Further, the confidence intervals around point estimates for predicted recovery were wide. (22,23) Thus, this historical approach based on purely clinical examination findings over a few days is discouraged from routine care. In parallel with the development of novel therapies with the potential to mitigate neurologic injury, the field of neurologic prognostication has developed many new tools. Although no single tool perfectly predicts the outcome of coma after OHCA, a modern approach to prognostication uses multiple modalities to assess signs of brain injury, including neurophysiology, imaging, and biochemical markers.22 These multimodality biomarkers can detect not only early injury but also how the brain responds to interventions.19 These tools can guide treating teams to adjust or increase therapeutic intensity in the early periods rather than just reporting signs of poor response that might prompt families or clinical teams to WLST. Providers with experience in selecting and interpreting these brain biomarkers should be involved with these high-stakes evaluations. The 2019 AHA panel evaluating the state of neurologic prognostication identified self-fulfilling prophecies as among the most important biases in this area.22
Almost 90% of neuroprognostication studies showed a high risk for self-fulfilling prophecies in clinical practice.24 Most studies do not characterize the cause of death as brain death, cardiac death, or death after WLST. Furthermore, studies that did not report blinding of treating teams show that as much as 59% to 80% of deaths were preceded by WLST.23
As self-fulfilling prophecy is a significant confounder and cause of death, clinicians must be mindful of the use of any single prognostic parameter and instead, rely on the guideline-recommended multimodal prognostication schemes.9 Whereas historical guidelines pre-TTM suggested the earliest time for neurological prognostication should be at 72 hours after ROSC,9,24 there is increasing evidence that more extended observation periods (> 72 hours) reveal more patients who awaken from coma with favorable outcomes.25,26 The 2 TTM trials protocolized neuroprognostication to be undertaken after 96 hours only5,6 and the 2019 AHA panel recommended that assessing predictors of neurological outcome should extend the observation period to 7 days after either the end of TTM or the suspension of sedation (whichever occurs later).22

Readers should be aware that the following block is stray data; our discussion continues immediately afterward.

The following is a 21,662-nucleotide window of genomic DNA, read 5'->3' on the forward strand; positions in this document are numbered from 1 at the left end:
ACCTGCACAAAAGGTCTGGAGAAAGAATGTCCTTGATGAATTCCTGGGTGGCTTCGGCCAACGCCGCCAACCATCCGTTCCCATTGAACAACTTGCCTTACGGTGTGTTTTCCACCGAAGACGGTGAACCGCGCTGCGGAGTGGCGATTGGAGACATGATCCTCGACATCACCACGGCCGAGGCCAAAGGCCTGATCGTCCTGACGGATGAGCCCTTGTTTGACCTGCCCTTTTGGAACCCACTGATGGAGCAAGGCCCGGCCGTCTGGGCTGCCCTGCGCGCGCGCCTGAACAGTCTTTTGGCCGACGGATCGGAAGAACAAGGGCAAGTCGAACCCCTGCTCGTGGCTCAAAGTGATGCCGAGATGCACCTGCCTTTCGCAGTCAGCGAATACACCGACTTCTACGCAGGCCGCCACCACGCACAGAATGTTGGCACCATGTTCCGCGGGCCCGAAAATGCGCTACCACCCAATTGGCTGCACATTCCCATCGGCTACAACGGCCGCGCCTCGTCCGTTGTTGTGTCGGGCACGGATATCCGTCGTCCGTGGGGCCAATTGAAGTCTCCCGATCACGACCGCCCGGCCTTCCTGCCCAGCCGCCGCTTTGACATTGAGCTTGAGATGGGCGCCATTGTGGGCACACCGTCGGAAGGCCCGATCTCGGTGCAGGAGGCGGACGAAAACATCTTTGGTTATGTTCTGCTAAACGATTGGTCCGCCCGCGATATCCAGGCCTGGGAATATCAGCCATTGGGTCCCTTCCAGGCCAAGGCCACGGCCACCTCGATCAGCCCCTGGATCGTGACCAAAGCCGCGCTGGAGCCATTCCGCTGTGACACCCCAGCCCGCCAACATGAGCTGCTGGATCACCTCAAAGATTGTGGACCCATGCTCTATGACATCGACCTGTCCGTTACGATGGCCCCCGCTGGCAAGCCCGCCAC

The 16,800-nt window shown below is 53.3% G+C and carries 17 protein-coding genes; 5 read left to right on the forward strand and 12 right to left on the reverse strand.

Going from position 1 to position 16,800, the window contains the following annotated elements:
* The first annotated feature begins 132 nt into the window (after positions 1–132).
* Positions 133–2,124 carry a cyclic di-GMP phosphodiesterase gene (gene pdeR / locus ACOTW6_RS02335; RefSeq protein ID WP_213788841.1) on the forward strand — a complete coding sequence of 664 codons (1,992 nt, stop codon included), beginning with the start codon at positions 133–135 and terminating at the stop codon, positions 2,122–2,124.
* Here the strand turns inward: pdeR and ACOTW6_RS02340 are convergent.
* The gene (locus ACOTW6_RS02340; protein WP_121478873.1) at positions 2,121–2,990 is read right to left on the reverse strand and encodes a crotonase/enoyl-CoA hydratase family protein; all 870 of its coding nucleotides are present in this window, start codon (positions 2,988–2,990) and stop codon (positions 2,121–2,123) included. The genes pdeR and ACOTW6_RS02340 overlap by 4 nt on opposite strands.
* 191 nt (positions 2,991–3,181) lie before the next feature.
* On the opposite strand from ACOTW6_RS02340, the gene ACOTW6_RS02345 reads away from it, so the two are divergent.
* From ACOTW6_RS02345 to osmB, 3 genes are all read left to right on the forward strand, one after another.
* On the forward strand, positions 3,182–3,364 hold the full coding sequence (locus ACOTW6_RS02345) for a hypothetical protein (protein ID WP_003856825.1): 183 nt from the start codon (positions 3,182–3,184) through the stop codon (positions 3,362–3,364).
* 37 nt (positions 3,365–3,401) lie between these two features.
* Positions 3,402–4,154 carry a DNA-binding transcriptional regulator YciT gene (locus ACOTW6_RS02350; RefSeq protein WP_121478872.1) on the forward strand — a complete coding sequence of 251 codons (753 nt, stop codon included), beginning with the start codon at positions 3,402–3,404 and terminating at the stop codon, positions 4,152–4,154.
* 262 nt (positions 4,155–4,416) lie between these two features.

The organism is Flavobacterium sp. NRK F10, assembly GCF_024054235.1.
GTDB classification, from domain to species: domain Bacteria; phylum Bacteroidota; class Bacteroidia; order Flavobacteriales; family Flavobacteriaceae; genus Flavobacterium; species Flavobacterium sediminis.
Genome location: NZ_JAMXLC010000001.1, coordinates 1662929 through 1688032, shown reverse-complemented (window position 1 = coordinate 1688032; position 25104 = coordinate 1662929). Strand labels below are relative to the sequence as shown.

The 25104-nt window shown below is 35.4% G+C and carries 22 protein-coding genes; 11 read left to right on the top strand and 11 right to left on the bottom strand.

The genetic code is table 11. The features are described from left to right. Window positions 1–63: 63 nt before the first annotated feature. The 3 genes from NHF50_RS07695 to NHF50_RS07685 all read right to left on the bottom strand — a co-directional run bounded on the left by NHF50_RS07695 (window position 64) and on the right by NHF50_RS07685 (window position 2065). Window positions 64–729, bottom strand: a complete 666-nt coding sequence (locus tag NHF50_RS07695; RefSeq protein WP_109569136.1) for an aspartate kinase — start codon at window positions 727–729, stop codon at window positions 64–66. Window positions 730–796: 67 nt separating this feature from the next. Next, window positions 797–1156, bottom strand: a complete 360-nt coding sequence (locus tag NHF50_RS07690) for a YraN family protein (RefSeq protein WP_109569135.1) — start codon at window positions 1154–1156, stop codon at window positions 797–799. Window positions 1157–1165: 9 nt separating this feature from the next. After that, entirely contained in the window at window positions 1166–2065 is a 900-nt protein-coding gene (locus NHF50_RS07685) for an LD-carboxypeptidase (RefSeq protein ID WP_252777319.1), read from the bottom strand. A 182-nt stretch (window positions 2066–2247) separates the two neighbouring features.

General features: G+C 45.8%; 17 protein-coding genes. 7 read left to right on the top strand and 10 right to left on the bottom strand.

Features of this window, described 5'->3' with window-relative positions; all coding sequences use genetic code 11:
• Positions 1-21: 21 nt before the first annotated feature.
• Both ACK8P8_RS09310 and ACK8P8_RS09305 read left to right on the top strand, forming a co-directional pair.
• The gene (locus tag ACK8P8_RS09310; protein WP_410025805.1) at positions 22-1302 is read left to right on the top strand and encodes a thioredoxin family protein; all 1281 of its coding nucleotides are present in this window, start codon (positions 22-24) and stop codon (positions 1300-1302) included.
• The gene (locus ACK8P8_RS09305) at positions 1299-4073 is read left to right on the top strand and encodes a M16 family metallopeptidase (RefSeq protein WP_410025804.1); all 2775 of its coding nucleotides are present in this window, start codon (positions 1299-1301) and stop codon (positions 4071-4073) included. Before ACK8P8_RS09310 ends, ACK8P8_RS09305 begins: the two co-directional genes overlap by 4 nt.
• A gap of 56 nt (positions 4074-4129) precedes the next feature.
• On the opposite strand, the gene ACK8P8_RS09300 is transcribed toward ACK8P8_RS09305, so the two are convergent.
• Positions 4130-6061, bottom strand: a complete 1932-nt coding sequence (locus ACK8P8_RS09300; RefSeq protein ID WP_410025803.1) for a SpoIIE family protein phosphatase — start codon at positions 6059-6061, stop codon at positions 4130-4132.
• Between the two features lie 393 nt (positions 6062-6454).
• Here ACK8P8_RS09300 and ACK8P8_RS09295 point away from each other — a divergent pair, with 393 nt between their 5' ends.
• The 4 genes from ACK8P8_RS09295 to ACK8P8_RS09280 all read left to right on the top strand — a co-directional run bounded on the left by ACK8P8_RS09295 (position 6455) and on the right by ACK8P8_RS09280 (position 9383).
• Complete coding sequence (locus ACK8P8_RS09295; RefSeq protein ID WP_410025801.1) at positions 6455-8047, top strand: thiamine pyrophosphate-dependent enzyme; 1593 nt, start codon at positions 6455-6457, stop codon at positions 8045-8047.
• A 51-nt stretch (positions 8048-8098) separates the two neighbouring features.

A recent study showed that a delay of neurologic prognostication beyond 7 days resulted in about 10% more patients with OHCA with favorable outcomes.27
As we reflect on the time frame of 3 days when neurologic assessments were done in the Levy study in 1985,20 there is optimism that favorable outcomes still occur when we extend the observation periods beyond 3 to 7 days for neurologic prognostication.27
Considering the limitations of neurologic prognostication studies, a pragmatic approach to neurologic prognostication would be to extend the period of observation to 7 days, especially after TTM or suspension of sedation (whichever occurs later)22 prior to predicting poor outcome and deciding on WLST. Exceptions to this approach include patients with overt medically refractory cardiovascular failure, intractable multi-organ failure, or those that satisfy the diagnosis of death by neurologic criteria.28 As advised by some practice guidelines that also acknowledged uncertainty of existing evidence,9,24 neurological prognostication should only be undertaken using multiple modalities.
Although the neurologic examination in the absence of confounders can identify neurologically devastated patients (ie, persistent unresponsiveness, absent pupillary light reflex, and/or corneal reflex) and is the core prognostic parameter, it should be supported with other modalities that can help also predict unfavorable recovery, such as bilateral absence of N20 wave on somatosensory evoked potential testing, very low amplitude and nonreactive electroencephalogram (EEG), and extensive abnormality on Diffusion-Weighted Magnetic Resonance Imaging.
Long-Term Care and Rehabilitation of Mr. Hamlin and OHCA Survivors
The science of recovery and OHCA survivorship so far has used rather coarse functional scales to characterize neurological outcomes.29 By these scales, Mr. Hamlin appears to be someone who is “neurologically intact” or who has achieved an excellent functional outcome. Unfortunately, survivors of OHCA, like many survivors of critical illness, often suffer from a spectrum of physical, cognitive, behavioral, and social issues.30 These noncardiac sequelae are highly prevalent and persistent for months and years after OHCA.
Picture: Damar Hamlin’s first public speaking appearance as he wins NFL community service award